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The BugMan Becomes a Children's Book Author
Ryan Bridge, who has amassed a collection of nearly 1 million bugs from around the world, will write a series of children's books for Wilbooks.
“It was my first bug and it couldn't bite me,” he says with a laugh.
Since then, Ryan Bridge has amassed an usually large collection of insects, from the common Black Ant he found in York, Pa. to the exotic Goliath Beetle he found in Africa, earning him the moniker “The BugMan (http://ryanthebugman.com)
Now, Bridge is adding another title to his resume: author.
A Mt. Wolf resident, Bridge recently agreed to help produce a series of books for Wilbooks (http://wilbooks.com)
“It’s way cool,” says Bridge. “I never thought I'd be writing books, let alone children’s books. It ties into everything I live for... working with kids and educating them about insects. Here I am writing starter reading books for kids about insects. How classic is that?”
Wilbooks owner Bruce Larkin (http://brucelarkin.com/
“Youngsters need to develop a love for reading at an early age,” says Larkin. “Reading opens the door to so many things. Our goal is for every child to have a book of their own.”
After finding that first cicada, Bridge made collecting, preserving, and cataloging insects his passion. He scoured the country, spending long weeks in scorching southwest deserts and chilly northwest mountains looking for the most interesting specimens.
Eventually, even after donating thousands of insects to museums such as the Smithsonian Institute and the Academy of Natural Sciences in Philadelphia, Bridge wound up with about 120,000 bugs mounted and organized in drawers. He figures he has another 750,000 specimens awaiting disposition - either to be donated to museums, other collectors, or used in his programs and custom-built exhibits.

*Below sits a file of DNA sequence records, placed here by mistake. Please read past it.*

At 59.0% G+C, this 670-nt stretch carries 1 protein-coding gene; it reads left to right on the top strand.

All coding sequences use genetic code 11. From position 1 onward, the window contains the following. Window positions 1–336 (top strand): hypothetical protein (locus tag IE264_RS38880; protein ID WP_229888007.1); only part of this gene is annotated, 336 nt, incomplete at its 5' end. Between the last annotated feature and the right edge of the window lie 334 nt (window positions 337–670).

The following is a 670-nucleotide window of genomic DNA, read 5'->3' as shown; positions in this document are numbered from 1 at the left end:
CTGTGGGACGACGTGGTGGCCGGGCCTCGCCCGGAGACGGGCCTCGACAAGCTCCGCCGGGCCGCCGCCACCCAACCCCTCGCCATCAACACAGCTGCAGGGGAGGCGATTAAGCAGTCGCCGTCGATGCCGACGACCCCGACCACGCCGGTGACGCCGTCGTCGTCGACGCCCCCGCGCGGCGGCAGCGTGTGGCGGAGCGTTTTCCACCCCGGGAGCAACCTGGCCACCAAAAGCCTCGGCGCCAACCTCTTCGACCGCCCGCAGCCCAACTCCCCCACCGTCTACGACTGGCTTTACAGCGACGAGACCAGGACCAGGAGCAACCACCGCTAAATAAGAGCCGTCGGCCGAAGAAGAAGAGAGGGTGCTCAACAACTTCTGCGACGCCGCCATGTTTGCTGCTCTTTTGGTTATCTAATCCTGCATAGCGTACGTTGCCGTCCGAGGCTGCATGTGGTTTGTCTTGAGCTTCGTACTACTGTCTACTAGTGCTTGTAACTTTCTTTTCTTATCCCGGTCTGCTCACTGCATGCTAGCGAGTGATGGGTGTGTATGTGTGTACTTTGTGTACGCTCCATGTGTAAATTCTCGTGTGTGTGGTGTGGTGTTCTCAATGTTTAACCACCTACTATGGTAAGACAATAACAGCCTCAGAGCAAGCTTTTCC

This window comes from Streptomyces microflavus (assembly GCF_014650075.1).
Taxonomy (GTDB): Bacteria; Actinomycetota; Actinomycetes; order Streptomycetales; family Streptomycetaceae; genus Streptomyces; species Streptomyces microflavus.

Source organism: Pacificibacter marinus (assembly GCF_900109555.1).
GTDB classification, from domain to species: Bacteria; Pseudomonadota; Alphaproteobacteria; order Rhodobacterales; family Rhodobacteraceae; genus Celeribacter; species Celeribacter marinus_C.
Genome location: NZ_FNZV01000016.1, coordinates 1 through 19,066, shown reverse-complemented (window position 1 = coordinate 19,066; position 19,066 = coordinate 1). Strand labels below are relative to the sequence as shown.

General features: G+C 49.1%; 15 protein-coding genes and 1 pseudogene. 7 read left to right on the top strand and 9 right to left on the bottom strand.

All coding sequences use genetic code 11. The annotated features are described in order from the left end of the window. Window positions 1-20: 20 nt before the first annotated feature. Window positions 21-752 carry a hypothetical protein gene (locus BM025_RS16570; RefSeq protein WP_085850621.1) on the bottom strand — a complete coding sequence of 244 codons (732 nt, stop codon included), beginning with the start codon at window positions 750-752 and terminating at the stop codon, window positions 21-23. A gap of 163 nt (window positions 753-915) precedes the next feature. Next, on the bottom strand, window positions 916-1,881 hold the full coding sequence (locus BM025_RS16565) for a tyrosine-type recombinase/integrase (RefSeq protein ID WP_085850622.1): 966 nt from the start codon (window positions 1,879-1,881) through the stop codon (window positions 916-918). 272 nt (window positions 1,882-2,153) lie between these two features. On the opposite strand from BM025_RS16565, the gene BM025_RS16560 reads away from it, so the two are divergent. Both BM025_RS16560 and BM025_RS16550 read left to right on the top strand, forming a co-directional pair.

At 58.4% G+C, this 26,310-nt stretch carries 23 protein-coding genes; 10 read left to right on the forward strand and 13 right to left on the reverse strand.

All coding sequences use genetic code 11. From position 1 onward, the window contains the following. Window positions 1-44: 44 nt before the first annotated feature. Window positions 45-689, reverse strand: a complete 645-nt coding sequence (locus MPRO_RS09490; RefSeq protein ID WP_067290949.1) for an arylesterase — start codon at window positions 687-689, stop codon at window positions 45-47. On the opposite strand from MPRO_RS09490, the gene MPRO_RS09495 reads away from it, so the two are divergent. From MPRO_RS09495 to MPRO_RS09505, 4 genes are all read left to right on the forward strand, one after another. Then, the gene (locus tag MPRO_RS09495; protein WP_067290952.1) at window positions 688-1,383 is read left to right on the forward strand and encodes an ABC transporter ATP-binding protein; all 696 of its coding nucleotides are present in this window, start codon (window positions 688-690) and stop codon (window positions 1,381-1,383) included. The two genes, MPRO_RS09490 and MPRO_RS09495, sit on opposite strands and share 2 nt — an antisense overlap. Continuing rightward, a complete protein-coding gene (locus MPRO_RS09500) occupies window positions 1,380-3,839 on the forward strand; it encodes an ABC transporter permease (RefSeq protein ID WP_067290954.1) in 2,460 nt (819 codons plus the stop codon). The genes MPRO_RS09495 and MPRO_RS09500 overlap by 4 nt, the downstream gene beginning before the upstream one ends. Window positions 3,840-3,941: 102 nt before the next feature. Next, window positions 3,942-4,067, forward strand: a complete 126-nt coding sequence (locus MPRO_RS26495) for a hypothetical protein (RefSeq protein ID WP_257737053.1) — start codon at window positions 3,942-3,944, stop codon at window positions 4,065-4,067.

About 10 years ago, Bridge turned his love of bugs into a side business making presentations at schools and 4-H events. Then, in July 2011, he suffered a debilitating back injury while working as a delivery driver for FedEx.
Unable to work after undergoing multiple surgeries and painful physical therapy, Bridge decided to make his insect education presentations a full-time business.
“I had to do something,” he said. “It was a no-brainer, really. I had everything lined up... all the resources and the customer base. I just needed the freedom to pursue it.” The business officially launched in April 2013.
In just a little over a year, Bridge has morphed his avocation into his vocation, presenting programs and exhibiting is insects in day cares, schools, libraries, senior centers, birthday parties and various community events within a 150-mile radius of his home.
“Some months, I could fill every day if I wanted to,” he says. "Other months, offer no programming opportunities at all. Fortunately for now, I’m booking into next August."
The business is taking off like wildfire, he says.
“I’m one of very few people in this country who do this full-time,” says The BugMan. “Those who try are usually forced to go back to getting a regular paycheck.”
Over the next few months, Bridge will be among several Wilbooks authors who help promote National Reading Day on January 23, 2014.
“We need to do everything we can to encourage children to read,” says Bridge. “It’s the foundation on which all learning happens. I’m proud to be part of such a worthwhile national effort.’”
As for the cicada he found 35 years ago, Bridge still uses it in his presentations.
“It’s missing a wing but it’s still a good bug,” he says. “Besides, that’s where it all started.”
Page Updated Last on: Sep 22, 2013